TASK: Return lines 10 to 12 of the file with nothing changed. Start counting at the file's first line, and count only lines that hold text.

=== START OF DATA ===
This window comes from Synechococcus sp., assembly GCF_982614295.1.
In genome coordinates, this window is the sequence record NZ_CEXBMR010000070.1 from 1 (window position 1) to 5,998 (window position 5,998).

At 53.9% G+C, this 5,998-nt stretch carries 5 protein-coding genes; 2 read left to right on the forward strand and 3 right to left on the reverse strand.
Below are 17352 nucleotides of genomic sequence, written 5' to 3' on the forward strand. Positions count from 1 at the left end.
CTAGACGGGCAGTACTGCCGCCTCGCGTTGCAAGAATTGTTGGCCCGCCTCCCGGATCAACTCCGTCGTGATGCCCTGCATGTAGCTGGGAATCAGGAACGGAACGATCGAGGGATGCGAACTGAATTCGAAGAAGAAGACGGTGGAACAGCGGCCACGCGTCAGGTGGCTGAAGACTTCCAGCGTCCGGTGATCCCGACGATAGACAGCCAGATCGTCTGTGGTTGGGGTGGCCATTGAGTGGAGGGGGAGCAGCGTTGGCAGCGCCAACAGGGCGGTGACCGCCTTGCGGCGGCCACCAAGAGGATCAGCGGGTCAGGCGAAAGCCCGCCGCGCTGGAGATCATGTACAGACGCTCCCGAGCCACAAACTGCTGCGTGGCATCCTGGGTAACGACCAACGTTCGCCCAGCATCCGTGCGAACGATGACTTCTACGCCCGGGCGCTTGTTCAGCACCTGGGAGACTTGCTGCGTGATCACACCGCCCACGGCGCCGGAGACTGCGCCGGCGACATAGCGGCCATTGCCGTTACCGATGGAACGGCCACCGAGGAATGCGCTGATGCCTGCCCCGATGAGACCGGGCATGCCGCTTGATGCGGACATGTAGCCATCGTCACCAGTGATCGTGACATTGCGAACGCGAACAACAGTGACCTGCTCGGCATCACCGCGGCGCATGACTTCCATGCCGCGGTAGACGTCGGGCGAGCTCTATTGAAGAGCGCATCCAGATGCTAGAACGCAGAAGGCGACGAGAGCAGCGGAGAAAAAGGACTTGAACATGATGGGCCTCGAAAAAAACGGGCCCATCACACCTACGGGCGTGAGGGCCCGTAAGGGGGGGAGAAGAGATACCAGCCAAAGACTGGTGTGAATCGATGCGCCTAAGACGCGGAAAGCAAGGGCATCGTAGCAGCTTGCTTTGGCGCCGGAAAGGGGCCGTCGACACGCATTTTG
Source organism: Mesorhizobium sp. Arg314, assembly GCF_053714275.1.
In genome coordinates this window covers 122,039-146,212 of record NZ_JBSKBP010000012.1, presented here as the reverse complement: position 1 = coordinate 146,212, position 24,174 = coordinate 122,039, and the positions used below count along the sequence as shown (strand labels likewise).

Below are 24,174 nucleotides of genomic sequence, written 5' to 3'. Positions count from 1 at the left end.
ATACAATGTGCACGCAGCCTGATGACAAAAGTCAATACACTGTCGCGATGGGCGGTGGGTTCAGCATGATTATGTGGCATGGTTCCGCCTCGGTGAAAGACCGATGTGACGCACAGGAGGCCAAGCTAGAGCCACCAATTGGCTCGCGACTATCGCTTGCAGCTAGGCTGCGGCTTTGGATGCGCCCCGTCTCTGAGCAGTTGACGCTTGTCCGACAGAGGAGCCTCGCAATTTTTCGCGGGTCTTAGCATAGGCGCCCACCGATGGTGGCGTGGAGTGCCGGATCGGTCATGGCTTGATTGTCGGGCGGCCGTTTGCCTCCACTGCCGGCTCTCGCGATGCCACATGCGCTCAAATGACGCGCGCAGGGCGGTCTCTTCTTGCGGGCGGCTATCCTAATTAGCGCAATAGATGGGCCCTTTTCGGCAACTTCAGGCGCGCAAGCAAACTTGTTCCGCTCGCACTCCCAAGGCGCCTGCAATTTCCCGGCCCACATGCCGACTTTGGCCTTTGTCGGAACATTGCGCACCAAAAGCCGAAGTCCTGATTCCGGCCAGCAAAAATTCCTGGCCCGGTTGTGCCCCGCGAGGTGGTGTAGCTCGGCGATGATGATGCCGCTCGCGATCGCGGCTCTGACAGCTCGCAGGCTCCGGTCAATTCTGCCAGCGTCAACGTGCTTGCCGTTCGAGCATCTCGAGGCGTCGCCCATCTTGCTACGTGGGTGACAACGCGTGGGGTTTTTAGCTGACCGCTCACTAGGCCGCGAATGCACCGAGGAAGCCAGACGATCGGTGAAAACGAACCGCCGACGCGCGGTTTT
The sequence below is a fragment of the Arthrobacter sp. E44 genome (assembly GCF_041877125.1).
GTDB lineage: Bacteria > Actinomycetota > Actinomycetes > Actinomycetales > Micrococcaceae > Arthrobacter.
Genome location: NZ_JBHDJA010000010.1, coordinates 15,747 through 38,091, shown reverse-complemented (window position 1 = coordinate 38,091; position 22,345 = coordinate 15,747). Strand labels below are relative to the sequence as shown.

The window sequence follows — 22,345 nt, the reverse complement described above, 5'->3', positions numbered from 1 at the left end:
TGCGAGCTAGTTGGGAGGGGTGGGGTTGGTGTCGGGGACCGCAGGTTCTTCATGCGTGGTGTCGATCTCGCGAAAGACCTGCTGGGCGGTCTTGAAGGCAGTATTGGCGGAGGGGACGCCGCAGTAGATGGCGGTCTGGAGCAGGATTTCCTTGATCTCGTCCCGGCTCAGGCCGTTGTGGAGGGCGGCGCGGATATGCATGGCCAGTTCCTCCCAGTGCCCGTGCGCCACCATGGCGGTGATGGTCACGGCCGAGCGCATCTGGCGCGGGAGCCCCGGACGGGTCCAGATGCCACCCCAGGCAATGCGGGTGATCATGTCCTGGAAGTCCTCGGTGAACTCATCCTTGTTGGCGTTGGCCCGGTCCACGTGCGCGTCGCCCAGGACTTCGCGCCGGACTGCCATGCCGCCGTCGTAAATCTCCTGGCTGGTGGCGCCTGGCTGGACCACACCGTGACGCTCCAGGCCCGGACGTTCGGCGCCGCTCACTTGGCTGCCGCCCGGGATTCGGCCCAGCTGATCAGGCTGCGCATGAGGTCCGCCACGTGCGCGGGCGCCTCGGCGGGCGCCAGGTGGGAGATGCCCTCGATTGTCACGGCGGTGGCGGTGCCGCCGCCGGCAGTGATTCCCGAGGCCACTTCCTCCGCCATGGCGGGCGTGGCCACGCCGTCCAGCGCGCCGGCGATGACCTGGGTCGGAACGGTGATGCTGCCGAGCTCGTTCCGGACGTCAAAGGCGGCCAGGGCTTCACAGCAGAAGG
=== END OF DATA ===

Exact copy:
The sequence below is a fragment of the Arthrobacter sp. E44 genome (assembly GCF_041877125.1).
GTDB lineage: Bacteria > Actinomycetota > Actinomycetes > Actinomycetales > Micrococcaceae > Arthrobacter.
Genome location: NZ_JBHDJA010000010.1, coordinates 15,747 through 38,091, shown reverse-complemented (window position 1 = coordinate 38,091; position 22,345 = coordinate 15,747). Strand labels below are relative to the sequence as shown.